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Home > Fashion> Trends > What the FDCI x Lakmé Fashion Week taught us about life

What the FDCI x Lakmé Fashion Week taught us about life

A year after covid-19 was declared a pandemic, designers reminded viewers that clothing can be about fantasy, comfort and, most importantly, hope

Bollywood actor Ananya Panday represents designer Ruchika Sachdeva during FDCI Lakme Fashion Week phygital finale in Mumbai on Sunday.
Bollywood actor Ananya Panday represents designer Ruchika Sachdeva during FDCI Lakme Fashion Week phygital finale in Mumbai on Sunday. (PTI)

Forty-eight hours before Bodice’s designer Ruchika Sachdeva presented her collection Ready. Set. Play. at the grand finale of the FDCI X Lakme Fashion Week in Mumbai on 21 March, I asked her a question: What do you want people to feel after watching your show?

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After a 10-second pause, she replied: “To feel at that moment. In the past year, we have gone through so much… we’ve felt so many emotions that we have forgotten to live in the moment. I just want people to stay in the moment with me... to just feel alive.”

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Today marks a year of India’s first nationwide lockdown to prevent the spread of covid-19 when everything came to a halt because of a contagious virus. A few weeks in, illness and economic insecurity had risen, dimming all hopes of a return to what we knew as a “normal” life. All industries and sectors were badly hurt. Fashion was the last thing on people’s minds. At a time when many were dying or losing jobs, it was hard to imagine a time when we would dress up again.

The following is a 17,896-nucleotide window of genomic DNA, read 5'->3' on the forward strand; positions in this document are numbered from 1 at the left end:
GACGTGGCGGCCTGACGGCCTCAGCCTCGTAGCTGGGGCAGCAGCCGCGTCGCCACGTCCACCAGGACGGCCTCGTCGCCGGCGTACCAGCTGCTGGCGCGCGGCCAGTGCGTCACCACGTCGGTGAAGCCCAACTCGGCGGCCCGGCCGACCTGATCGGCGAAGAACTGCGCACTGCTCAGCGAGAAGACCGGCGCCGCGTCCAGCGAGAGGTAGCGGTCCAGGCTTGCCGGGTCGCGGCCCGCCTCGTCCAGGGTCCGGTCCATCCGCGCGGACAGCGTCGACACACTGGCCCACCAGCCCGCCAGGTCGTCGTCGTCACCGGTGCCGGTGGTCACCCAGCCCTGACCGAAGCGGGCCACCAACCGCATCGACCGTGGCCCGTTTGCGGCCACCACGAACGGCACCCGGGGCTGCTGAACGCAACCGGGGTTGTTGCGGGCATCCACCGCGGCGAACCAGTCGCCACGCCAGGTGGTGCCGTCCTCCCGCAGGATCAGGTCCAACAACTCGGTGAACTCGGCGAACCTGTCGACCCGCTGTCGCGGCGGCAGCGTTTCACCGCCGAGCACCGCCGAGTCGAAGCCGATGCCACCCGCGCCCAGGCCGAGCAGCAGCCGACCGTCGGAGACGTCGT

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Social media had made us more aware of all that was long wrong with the fashion industry: stock overproduction, exploitation of cheap labour, increased carbon footprint. Some even went on to say covid-19 would sound the death knell for the fashion industry. It not only survived but came out more resilient, both globally and at home.

Take the recently concluded FDCI X Lakme Fashion Week. While many senior designers, including Tarun Tahiliani, Anita Dongre and Rahul Mishra (who presented at the Paris Fashion Week in February), chose to sit out of the fashion week, the six-day long event brought together the forces of Fashion Design Council of India (FDCI) and Lakmé Fashion Week (LFW) for the first time, offering, in the process, many life lessons—from the importance of collaboration and tradition to the role of desire in our lives to the power of fashion to give us hope.

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The show must go on

On 17 March, the day Anamika Khanna opened the fashion extravaganza with her collection Timeless The World (a tribute to Indian heritage), FDCI’s chairperson Sunil Sethi said, “We couldn’t have thought of a more fitting designer to kickstart the five-day joint ‘phygitial’ event—a Kolkata designer for a joint Mumbai and Delhi fashion week that truly sets the tone for a collaborative spirit of fashion.”